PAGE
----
Prolific poet, prince, politician; rampant philanderer, pilot, flâneur and fame hunter; home decorator, thrill-seeker, romantic, rogue; conman, cocaine addict, social climber and proto-Fascist — Gabriele D’Annunzio’s exotic and overwhelming tendency to aestheticise every aspect of his life places him on the verge of being a parody of the worst vices of the stereotypical Italian male. Even today, 76 years after his death in 1938 at his Lake Garda villa — the estate a gift from the Italian government — he remains a controversial and divisive figure in Italy: for some, a symbol of all that is irrational, corrupted and decadent; for others, the blueprint of an appealingly louche mode of living that is integral to some quarters of Italian culture.
D’Annunzio was born in 1863 in the Italian city of Pescara, where his father was Mayor as well as being a landowner and wine merchant, a figure whom D’Annunzio later despised for his self-indulgent excesses. Certainly, D’Annunzio was a self-made — indeed, self-obsessed — man, unflaggingly conscious of his image to the point of preposterous vanity. He declared himself to be Italy’s greatest poet since Dante, and likened himself to Caesar, Nelson and Byron. He wrote to the newspapers giving news of his own tragic death following a fall from a horse in advance of the release of his first publication, just to drum up publicity. And, he was a die-hard disciple of Baldassare Castiglione, the author of the 16th-century The Book of the Courtier, in which the writer posited what he referred to as the ‘universal rule’ in all human affairs — sprezzatura, a facade of nonchalance that concealed the artistry required to pull off challenges with aplomb, regarded even at the time as both romantic and deceptive in almost equal measure.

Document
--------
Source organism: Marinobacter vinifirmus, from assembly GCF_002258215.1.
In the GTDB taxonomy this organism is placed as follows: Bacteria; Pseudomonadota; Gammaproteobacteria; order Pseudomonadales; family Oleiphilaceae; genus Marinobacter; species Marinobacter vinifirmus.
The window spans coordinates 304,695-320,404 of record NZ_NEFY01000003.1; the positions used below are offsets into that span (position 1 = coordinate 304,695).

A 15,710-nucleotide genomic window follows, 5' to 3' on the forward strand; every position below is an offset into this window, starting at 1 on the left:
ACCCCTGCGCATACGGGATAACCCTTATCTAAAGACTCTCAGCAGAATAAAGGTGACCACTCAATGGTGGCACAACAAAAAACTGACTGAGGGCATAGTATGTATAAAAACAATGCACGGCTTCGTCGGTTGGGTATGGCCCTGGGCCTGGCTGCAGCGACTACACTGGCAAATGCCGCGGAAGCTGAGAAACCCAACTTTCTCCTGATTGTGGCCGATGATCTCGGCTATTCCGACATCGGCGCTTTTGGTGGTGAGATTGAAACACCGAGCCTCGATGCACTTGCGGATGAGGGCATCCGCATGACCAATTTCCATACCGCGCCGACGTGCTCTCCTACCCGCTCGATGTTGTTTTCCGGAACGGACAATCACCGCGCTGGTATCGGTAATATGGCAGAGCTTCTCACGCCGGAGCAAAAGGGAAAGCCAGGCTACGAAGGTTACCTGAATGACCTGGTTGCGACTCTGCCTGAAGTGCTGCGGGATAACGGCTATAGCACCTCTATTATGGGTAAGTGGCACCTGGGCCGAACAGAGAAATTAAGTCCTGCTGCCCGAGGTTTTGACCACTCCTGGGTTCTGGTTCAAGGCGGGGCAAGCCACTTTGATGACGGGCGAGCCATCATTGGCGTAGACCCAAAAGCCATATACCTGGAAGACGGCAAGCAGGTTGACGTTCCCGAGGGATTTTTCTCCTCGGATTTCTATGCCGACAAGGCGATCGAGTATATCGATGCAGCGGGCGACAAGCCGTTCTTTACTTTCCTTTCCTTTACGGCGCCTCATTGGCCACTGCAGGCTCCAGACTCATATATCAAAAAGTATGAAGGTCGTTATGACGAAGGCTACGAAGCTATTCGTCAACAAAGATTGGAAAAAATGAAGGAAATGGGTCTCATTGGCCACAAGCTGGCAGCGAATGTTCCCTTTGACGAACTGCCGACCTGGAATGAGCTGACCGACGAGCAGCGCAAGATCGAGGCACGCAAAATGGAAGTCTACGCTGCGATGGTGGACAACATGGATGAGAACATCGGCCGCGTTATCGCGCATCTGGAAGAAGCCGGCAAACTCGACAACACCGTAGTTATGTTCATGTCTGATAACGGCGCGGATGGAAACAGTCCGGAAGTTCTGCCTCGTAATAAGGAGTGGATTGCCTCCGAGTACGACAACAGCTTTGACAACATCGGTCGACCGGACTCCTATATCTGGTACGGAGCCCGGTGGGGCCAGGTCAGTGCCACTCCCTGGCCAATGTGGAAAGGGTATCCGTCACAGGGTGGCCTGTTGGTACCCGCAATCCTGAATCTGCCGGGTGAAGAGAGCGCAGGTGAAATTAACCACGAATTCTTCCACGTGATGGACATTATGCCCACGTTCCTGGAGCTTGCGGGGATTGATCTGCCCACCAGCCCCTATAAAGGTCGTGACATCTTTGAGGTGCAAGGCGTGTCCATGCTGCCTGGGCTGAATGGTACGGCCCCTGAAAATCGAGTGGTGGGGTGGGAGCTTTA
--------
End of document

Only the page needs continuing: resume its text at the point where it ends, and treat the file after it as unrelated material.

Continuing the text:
D’Annunzio clearly lived out Castiglione’s doctrine, which was described, disparagingly, by Henry James as “beauty at any price, beauty appealing alike to the sense and the mind”. As much as his often violent and sexually explicit books titillated, D’Annunzio himself aimed to make a quick and forceful impression: short, balding, with discoloured teeth and a high-pitched voice, he countered his shortcomings by always being formally dressed — as men of his rank, time and place were — but also immaculately, and with small but noticeable excesses that ensured his desire for attention would never go unsated.
“beauty at any price, beauty appealing alike to the sense and the mind”
A fin de siècle dandy at heart — his clothes always meticulously clean at a time when what we now know as hygiene remained a relatively novel idea — his club collars, of which he was particularly fond, were just that little bit larger than normal, his bow-tie just that extra touch more flamboyant, the favoured peaked lapels of his jacket always slightly wider than typical. His use of the latest pomades and colognes — he loved the scent of oranges — was widely noted, and he refused to wear any item of clothing that was not imported. Decades before Italy became a much sought-after global fashion and textiles powerhouse, native cloths were shunned in favour of those from France or Great Britain.
His manservant described the master for whom he would lay out his daily dress each morning as “so obsessed with his appearance that his attitudes and gestures were so affected as to be perilously near effeminacy”. One slightly unnerving image of the poet has him posed like a cut-price Charles Atlas in just moustache and pouch in an attempt to define the Nietzschean Übermensch he thought he represented. Another, in military uniform, has him wearing a ceremonial dagger in his belt so that it points — pointedly — towards his well-employed genitals. Whether this was deliberate or not isn’t recorded.